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Do Tory MPs belong at the Bingo?

by on March 24, 2014

Following the budget last week Grant Shapps, Tory MP and party chairman, tweeted a fake bingo advert. The advert claimed that the decrease of tax on bingo and the penny off beer duty was ‘To help hardworking people do more of the things they enjoy’. Whether this act was supposed to be a genuine attempt at connecting with the voting public, or a crass joke from a toff poking fun at working class people, the result demonstrates how the ever growing beast of social media has big teeth and can bite. From the Conservatives position this is, at best, a failed attempt at engaging with public diplomacy with an unfortunate choice of words bowing up into a public relations disaster. At worst however the tweet can be understood as exposing an out of touch member of the upper classes as a patronising snob. Either way it is clear that Twitter and other social media can be powerful tools and politicians should tread carefully when engaging themselves in these spheres; just because an MP can handle the press or happens to be an effective public speaker, there is no guarantee these skills will transfer to social media. Even the most skilled operatives in these arenas are subject to changing favour from a fickle public and have discovered good fortune can turn on a sixpence.

Commentators from the left and the right have both rightly condemned the tweet of Shapps and the aftermath has left his party facing awkward questions regarding class and austerity only a little over a year before an election. Owen Jones took advantage of the gaff and wrote an article on the ‘Death of working class Toryism’ in the Guardian, while in the Telegraph Ian Martin reported that it was considered a ‘condescending public relations disaster’ and exposed the fact that George Osborn had signed off the controversial poster originally but had left Shapps to take the blame when it went sour. Nick Clegg took a break from bolstering Conservative agendas (elections only round the corner) and described the tweet as ‘silly’ during his public diplomacy crusade on LBC radio. Even the bastion of Conservative rhetoric the Express described the advert as Patronising and disrespectful in a column.

The question remains however. Should politicians be engaging with these new forms of media in the first place? Although the information technology revolution is now in full swing, do these new forms of media transfer to all walks of life? David Cameron and George Osborn both have twitter accounts. With the exception of a few swivel eyed loons defending tweets on austerity, the response they get is mainly vitriolic abuse. Although the response is quite funny, it reads like an embarrassing parent trying to be ‘hip and groovy’ while the kids smash the house up during a drunken rampage. For sure, the untapped well of votes residing in the eighteen to twenty year old population must be like a golden chalice to politicians but they wouldn’t canvass a buss shelter late on a Friday night. Converting cool, popular, left wing comedians to Conservative thought is the thing of Tory wet dreams, but self preservation keeps proponents of right wing policy tight lipped or absent altogether from late night comedy clubs. This is reflected on twitter with people like Mark Steal and Frankie Boyle utilising the twitter accounts of Osborn and Cameron to publicly abuse Conservatives. These comedians thrive on this opportunity and without being able to properly defend themselves the politicians involved just look weak and increasingly ridiculous. There must be part of the ICT revolution that stuffy, disconnected, humourless, pompous, condescending, toff politicians can use to develop their agenda: it’s not on twitter.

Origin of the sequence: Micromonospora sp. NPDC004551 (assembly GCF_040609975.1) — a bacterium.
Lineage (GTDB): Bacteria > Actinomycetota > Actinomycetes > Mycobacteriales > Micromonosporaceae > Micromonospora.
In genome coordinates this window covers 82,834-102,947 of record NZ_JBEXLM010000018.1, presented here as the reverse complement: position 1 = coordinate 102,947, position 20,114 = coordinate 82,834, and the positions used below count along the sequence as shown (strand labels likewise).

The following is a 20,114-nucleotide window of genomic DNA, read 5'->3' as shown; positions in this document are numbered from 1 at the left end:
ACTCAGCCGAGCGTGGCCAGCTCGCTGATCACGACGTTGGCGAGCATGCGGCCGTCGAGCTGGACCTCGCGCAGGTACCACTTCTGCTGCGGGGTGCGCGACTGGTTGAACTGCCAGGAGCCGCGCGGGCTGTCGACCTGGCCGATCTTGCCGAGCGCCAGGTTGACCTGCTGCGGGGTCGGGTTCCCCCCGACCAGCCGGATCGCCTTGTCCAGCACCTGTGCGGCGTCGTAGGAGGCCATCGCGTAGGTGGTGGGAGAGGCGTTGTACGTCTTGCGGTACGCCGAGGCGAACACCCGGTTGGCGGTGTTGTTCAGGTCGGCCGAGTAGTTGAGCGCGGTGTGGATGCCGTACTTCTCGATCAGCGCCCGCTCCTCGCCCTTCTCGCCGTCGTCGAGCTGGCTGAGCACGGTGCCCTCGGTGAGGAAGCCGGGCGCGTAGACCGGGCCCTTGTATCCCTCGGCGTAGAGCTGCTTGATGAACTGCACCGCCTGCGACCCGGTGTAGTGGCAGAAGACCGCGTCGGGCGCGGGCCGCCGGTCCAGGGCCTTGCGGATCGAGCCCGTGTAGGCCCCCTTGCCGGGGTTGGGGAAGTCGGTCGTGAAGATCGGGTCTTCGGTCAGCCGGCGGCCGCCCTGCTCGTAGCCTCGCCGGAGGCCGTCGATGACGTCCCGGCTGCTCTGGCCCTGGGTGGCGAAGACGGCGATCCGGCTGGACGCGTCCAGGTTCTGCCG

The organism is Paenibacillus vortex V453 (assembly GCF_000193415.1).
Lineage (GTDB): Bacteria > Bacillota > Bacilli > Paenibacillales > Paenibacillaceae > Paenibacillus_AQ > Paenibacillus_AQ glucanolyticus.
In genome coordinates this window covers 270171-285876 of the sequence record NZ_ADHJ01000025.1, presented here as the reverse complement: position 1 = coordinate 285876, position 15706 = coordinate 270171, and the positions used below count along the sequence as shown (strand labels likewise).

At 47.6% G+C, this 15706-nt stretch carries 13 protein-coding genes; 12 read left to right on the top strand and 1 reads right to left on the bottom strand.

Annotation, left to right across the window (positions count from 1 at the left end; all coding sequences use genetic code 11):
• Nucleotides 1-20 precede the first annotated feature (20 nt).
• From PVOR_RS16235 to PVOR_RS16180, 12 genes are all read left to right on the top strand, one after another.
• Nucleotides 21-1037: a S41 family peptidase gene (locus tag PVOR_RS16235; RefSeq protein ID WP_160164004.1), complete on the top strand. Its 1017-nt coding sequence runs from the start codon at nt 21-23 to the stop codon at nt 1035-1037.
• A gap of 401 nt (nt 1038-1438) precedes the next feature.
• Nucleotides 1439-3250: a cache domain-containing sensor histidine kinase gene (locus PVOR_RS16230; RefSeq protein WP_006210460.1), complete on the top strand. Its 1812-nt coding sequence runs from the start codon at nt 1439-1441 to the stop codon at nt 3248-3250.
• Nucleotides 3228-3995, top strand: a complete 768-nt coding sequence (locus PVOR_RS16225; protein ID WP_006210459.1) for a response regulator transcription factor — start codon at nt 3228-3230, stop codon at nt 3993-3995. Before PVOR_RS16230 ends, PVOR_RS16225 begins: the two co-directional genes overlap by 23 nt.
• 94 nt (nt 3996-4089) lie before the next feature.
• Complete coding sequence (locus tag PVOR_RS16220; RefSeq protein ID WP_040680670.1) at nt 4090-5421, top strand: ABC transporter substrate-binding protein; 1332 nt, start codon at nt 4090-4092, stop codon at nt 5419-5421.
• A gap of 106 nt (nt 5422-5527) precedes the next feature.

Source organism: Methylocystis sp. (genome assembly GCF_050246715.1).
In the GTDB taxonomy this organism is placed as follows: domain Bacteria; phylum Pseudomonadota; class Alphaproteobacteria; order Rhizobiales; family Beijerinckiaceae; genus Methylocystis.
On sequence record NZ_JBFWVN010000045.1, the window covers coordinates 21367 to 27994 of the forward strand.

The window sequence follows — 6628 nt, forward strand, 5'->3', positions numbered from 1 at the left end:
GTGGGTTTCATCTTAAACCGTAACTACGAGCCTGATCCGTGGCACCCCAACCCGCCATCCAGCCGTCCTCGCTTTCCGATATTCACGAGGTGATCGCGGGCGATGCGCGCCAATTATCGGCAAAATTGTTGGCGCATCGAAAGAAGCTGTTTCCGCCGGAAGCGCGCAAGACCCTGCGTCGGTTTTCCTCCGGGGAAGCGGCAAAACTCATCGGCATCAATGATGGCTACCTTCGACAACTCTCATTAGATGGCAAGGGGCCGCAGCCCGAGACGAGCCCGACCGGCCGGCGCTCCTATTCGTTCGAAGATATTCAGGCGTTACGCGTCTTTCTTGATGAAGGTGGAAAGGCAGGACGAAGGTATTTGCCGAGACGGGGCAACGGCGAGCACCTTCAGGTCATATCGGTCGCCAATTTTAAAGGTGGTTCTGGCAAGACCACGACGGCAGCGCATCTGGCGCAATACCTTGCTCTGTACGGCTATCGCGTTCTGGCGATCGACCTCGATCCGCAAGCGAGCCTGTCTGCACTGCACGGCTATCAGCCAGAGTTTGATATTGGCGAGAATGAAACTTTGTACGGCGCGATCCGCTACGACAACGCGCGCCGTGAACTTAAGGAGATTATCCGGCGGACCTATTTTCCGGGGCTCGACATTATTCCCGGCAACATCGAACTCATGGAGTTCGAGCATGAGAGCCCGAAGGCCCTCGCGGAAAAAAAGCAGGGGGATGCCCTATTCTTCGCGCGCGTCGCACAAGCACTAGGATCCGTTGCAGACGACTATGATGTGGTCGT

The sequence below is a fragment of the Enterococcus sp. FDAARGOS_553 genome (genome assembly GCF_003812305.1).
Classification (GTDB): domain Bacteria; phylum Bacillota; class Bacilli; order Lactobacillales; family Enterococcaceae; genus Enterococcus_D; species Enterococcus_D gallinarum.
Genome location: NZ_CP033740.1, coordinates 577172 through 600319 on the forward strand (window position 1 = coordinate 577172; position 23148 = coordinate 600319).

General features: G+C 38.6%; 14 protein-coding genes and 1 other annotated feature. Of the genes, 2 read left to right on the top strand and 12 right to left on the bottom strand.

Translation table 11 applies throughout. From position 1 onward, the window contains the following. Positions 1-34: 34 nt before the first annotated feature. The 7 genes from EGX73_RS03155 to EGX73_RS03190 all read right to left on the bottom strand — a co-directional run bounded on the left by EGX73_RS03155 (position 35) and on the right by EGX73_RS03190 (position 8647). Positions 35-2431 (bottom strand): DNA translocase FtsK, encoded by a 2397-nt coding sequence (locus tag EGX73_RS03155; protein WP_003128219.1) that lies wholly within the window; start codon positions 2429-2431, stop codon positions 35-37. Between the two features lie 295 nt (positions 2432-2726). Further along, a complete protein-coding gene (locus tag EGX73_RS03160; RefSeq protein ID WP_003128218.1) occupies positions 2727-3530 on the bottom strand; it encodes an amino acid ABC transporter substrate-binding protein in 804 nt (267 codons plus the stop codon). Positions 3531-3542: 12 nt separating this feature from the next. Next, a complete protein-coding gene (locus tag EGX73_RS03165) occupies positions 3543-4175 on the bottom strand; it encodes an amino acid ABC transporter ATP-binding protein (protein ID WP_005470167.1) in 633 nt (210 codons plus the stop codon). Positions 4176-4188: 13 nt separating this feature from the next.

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  1. alip2013 permalink

    Great piece on what seems the latest in a string of totally avoidable social media furores. Agree that Twitter isn’t the best forum (that’s the extent of my Latin unlike some in Parliament) for a lot of politicians or indeed other ‘celebrities’, #libel.

  2. As the first commentator has noted, this piece raises an interesting question about the real value of Twitter (capital T because it is the name of a company and social media platform). However, please give VERY SERIOUS THOUGHT to the following before considering including this entry in your portfolio:

    – What is the relevance of this case study for the main themes of the module? The latter is concerned with public DIPLOMACY and GLOBAL communication, but this is an entirely domestic affair. Are there implications for the module?

    – Terminology: Is an MP upsetting the British electorate a PUBLIC DIPLOMACY disaster? Is it not better defined as a PUBLIC RELATIONS problem? What is the diplomatic element at work? You need to do a lot of work to define this as a PD thing.

    – Links to the literature: As I have noted in previous comments, this is ACADEMIC BLOGGING. We want you to demonstrate knowledge and understanding of the key academic texts and set you case study up so as to illuminate some of the central debates in the literature.

    – Typographical errors: a few corrections required (e.g., Steal/Steel, bowing/blowing, etc.)

    Please excuse the use of block capitals. It is the only way I can demonstrate emphasis in comments on WordPress.

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